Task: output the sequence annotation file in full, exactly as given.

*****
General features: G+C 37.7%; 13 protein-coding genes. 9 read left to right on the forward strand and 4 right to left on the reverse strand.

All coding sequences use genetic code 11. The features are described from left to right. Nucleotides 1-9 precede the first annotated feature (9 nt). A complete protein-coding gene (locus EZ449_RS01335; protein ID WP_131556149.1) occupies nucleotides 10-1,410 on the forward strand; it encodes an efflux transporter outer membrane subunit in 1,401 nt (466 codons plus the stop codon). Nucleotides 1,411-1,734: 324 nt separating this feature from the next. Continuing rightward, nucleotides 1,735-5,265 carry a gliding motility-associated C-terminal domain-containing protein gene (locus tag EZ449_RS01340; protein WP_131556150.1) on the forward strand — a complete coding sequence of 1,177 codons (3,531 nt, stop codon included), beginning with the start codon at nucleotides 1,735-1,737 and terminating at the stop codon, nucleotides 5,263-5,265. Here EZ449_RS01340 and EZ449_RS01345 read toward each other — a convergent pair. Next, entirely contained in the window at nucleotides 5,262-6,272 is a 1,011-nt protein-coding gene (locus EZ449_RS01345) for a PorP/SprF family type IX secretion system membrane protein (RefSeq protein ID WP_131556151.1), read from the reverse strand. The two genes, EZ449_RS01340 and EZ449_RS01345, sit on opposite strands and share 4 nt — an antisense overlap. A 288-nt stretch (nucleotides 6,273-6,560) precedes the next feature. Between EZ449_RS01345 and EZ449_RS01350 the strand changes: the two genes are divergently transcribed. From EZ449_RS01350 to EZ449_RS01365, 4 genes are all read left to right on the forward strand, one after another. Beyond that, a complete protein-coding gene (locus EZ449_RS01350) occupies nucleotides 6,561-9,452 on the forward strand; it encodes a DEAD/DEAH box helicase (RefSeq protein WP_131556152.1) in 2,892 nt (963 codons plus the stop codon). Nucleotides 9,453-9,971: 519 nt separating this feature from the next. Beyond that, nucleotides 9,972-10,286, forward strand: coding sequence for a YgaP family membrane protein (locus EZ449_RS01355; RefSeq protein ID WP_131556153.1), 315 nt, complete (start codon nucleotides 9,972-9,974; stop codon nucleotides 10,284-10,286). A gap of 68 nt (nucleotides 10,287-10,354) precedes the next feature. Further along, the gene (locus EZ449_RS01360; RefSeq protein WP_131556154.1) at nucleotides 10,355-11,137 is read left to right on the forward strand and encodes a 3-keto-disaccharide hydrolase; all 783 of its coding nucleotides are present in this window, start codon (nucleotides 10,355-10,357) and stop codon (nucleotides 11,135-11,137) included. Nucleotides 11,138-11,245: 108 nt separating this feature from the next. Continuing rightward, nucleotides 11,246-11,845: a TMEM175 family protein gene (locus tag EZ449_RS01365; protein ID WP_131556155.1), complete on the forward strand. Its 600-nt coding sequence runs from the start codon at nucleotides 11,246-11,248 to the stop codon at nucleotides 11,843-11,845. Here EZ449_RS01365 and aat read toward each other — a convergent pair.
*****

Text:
General features: G+C 37.7%; 13 protein-coding genes. 9 read left to right on the forward strand and 4 right to left on the reverse strand.

All coding sequences use genetic code 11. The features are described from left to right. Nucleotides 1-9 precede the first annotated feature (9 nt). A complete protein-coding gene (locus EZ449_RS01335; protein ID WP_131556149.1) occupies nucleotides 10-1,410 on the forward strand; it encodes an efflux transporter outer membrane subunit in 1,401 nt (466 codons plus the stop codon). Nucleotides 1,411-1,734: 324 nt separating this feature from the next. Continuing rightward, nucleotides 1,735-5,265 carry a gliding motility-associated C-terminal domain-containing protein gene (locus tag EZ449_RS01340; protein WP_131556150.1) on the forward strand — a complete coding sequence of 1,177 codons (3,531 nt, stop codon included), beginning with the start codon at nucleotides 1,735-1,737 and terminating at the stop codon, nucleotides 5,263-5,265. Here EZ449_RS01340 and EZ449_RS01345 read toward each other — a convergent pair. Next, entirely contained in the window at nucleotides 5,262-6,272 is a 1,011-nt protein-coding gene (locus EZ449_RS01345) for a PorP/SprF family type IX secretion system membrane protein (RefSeq protein ID WP_131556151.1), read from the reverse strand. The two genes, EZ449_RS01340 and EZ449_RS01345, sit on opposite strands and share 4 nt — an antisense overlap. A 288-nt stretch (nucleotides 6,273-6,560) precedes the next feature. Between EZ449_RS01345 and EZ449_RS01350 the strand changes: the two genes are divergently transcribed. From EZ449_RS01350 to EZ449_RS01365, 4 genes are all read left to right on the forward strand, one after another. Beyond that, a complete protein-coding gene (locus EZ449_RS01350) occupies nucleotides 6,561-9,452 on the forward strand; it encodes a DEAD/DEAH box helicase (RefSeq protein WP_131556152.1) in 2,892 nt (963 codons plus the stop codon). Nucleotides 9,453-9,971: 519 nt separating this feature from the next. Beyond that, nucleotides 9,972-10,286, forward strand: coding sequence for a YgaP family membrane protein (locus EZ449_RS01355; RefSeq protein ID WP_131556153.1), 315 nt, complete (start codon nucleotides 9,972-9,974; stop codon nucleotides 10,284-10,286). A gap of 68 nt (nucleotides 10,287-10,354) precedes the next feature. Further along, the gene (locus EZ449_RS01360; RefSeq protein WP_131556154.1) at nucleotides 10,355-11,137 is read left to right on the forward strand and encodes a 3-keto-disaccharide hydrolase; all 783 of its coding nucleotides are present in this window, start codon (nucleotides 10,355-10,357) and stop codon (nucleotides 11,135-11,137) included. Nucleotides 11,138-11,245: 108 nt separating this feature from the next. Continuing rightward, nucleotides 11,246-11,845: a TMEM175 family protein gene (locus tag EZ449_RS01365; protein ID WP_131556155.1), complete on the forward strand. Its 600-nt coding sequence runs from the start codon at nucleotides 11,246-11,248 to the stop codon at nucleotides 11,843-11,845. Here EZ449_RS01365 and aat read toward each other — a convergent pair.